The greatest danger in times of turbulence is not the turbulence – it is to act with yesterday’s logic - Peter Drucker

The TurningTides Blog

Ideas and inspiration from Turning Tides

Context and service improvement: Why a systemic lens helps

Context and service improvement: Why a systemic lens helps

Most of what's written on the subject of service improvement tells us that what works in one setting is unlikely to work in another. At least not without some modification. Consideration of context is as important as programme design when facilitating change. 

Emotional intelligence enables the leader to humanise the connection between the goal for improvement and those implementing the changes. But sometimes the voice of the system can thwart even the most engaging of leaders. Ever experienced that? No matter what you do, the team just can't move forward?

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Helping change leaders find their way through complexity

 

lighthouse 4

Whether responsible for leading it or involved in implementing it, planned change can be overwhelming and isolating regardless of your experience and competence as a leader. So it's a major focus for TurningTides. Our Executive Coaching Framework comprises three elements - individual, relational and systemic. It's the systemic element that I want to focus on in this post.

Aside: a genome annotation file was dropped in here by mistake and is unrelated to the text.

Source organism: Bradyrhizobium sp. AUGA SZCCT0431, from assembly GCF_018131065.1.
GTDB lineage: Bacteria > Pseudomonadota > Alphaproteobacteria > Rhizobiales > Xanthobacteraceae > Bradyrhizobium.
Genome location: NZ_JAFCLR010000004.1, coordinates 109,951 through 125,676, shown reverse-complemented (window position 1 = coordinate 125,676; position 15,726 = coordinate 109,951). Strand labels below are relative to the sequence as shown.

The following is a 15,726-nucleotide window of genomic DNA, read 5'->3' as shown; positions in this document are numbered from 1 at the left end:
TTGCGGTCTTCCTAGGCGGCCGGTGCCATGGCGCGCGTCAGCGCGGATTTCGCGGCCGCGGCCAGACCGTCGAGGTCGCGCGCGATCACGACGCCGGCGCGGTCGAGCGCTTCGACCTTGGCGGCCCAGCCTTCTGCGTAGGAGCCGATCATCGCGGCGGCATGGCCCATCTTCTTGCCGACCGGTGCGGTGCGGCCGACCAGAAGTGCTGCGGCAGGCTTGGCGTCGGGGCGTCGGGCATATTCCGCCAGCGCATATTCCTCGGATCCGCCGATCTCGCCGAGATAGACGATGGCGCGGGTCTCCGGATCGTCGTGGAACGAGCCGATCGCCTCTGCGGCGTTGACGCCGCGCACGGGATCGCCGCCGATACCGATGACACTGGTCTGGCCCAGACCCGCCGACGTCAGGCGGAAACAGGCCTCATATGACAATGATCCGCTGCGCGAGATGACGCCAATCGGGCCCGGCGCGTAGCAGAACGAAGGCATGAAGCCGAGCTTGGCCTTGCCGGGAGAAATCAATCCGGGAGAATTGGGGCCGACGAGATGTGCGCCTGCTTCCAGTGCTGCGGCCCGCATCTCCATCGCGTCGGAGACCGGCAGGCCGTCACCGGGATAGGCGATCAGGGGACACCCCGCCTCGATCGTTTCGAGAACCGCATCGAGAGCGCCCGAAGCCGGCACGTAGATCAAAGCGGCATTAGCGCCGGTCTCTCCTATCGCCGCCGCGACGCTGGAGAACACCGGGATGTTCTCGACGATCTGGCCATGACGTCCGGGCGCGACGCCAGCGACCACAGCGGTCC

Leaders can lose their bearings in organisational complexity 

Work environments are complex these days. Organisational boundaries are less clearly defined as services integrate and centralise in pursuit of greater collaboration and efficiency. Leading change in this context can be pretty demanding. There's a lot to think about, not least of which is connecting with, and maintaining positive relationships with the people involved in the changes.

In reality 'planned change' is a bit of a misnomer. The complex adaptive nature of systems means that the environment within which organisations operate is constantly changing and the human response, both inside and outside the organisation, tends to be unpredictable.

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When Sally met Henning: Bringing Dementia into our Social Consciousness

 

Where memories goThe Trobled Man


 Last night Sally Magnussen met Henning Mankell and in doing so brought the topic of dementia into our collective social consciousness. They didn't actually meet in person. At least not as far as I know, but they came together as part of my Saturday night viewing, and I cried during both shows. 

The first was watching Sally read extracts from her deeply moving book - 'Where Memories Go' - at The Borders Book Festival in Melrose. The second was a couple of hours later when I watched  Krister Henriksson play the iconic Swedish detective, Kurt Wallander on TV who had just received a diagnosis of Alzheimer's Disease (9pm BBC4).

Sally, the daughter of the esteemed (late) Journalist and TV presenter Magnus Magnussen,

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